Britini de la Cretaz recently wrote an article for the Washington Post on what a parent should do if their teen reveals that they have a sexually transmitted infection (also called an STI).
Any parent, whether or not they have had conversations about sex with their child, may find themselves as a parent of a child who tells them they have or may have an STI. The way a parent responds to this news is incredibly important and can shape a child’s future relationships and thoughts about themselves. Giving a positive, supportive response is important, though it can be easier said than done.
In the article, Ms. de la Cretaz gives parents ideas for how to respond. She explains that it is important for parents to try and keep their emotional reaction to the news in check. This will go a long way towards both helping a young person in need and sending the message to your that you will be there for your youth without judgment when they need you.
A big part of being able to have a positive response is shaped by the conversations a parent and child have already had about sex and STDs. It is important to remember that no matter how many safe sex conversations a parent may have had with their tween or teen, even sexually active young people who take every step to protect themselves (get tested, put on a condom the correct way, talk to their partners about being tested) may still become infected with an STD.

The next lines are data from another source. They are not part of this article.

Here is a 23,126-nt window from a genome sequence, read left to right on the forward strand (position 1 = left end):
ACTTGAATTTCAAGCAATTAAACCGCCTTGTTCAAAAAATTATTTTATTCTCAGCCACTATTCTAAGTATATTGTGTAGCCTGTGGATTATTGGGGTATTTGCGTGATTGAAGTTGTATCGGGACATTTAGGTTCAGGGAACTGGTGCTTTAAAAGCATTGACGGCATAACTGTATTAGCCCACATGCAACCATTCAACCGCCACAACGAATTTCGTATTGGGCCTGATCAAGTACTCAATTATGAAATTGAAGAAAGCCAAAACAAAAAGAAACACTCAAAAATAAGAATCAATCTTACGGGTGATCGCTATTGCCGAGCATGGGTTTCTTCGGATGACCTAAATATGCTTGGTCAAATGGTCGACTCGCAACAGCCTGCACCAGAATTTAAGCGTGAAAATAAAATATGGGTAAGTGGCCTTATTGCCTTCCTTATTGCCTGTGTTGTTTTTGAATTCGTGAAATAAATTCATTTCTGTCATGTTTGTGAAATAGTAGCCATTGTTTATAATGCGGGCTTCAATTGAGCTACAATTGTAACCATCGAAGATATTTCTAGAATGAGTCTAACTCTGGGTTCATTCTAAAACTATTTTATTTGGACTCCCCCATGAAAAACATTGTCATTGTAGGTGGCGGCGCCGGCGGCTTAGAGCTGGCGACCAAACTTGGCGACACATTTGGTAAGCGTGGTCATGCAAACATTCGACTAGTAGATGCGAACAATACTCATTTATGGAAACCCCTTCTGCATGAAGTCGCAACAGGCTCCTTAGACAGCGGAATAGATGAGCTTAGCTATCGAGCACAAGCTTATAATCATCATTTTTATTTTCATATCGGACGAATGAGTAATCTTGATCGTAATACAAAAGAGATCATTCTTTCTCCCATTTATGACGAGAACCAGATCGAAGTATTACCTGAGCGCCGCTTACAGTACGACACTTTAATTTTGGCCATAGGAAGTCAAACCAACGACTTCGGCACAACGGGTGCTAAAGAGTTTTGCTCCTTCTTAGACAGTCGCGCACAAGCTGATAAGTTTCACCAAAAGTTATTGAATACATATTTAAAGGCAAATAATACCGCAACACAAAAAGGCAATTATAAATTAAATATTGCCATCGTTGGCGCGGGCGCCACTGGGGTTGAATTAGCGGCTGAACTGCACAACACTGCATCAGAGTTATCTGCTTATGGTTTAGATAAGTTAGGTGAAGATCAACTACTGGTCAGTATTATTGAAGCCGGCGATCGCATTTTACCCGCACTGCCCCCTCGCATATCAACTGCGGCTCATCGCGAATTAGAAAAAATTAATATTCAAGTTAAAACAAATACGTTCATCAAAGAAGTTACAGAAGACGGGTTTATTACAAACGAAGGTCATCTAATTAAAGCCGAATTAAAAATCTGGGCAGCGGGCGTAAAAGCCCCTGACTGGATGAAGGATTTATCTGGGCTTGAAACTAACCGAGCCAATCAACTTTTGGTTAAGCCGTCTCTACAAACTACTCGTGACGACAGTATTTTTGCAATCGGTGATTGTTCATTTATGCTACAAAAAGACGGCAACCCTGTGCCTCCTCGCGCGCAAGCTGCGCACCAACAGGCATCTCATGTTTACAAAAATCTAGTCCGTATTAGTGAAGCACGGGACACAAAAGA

Parents should choose their words carefully. They should avoid stigmatizing language that uses negative words to describe people with STIs. Nearly all sexually active people – regardless of age – will be exposed to at least one STI in their lifetime, and most will never know it because they never have any symptoms.
There are many types of STIs – some go away on their own, some requires medications, and some may remain with you for life. Because of these differences, young people who seek help from a parent about a possible STI will need access to medical care and support. Delays in care can cause health problems later with some infections. To make sure that your tween/teen comes to you sooner rather than later, they need know that an STI will not change how your see them or treat them. One of the best things you can do if you are in this situation is to thank your son or daughter for coming to you, tell them that you know sharing news like this can be hard, and that you appreciate having the opportunity to help them. Later on, parents should try and start new conversations about safer sex and access to methods that can help a child avoid future STDs, like correct condom use.
Read more in the full article here.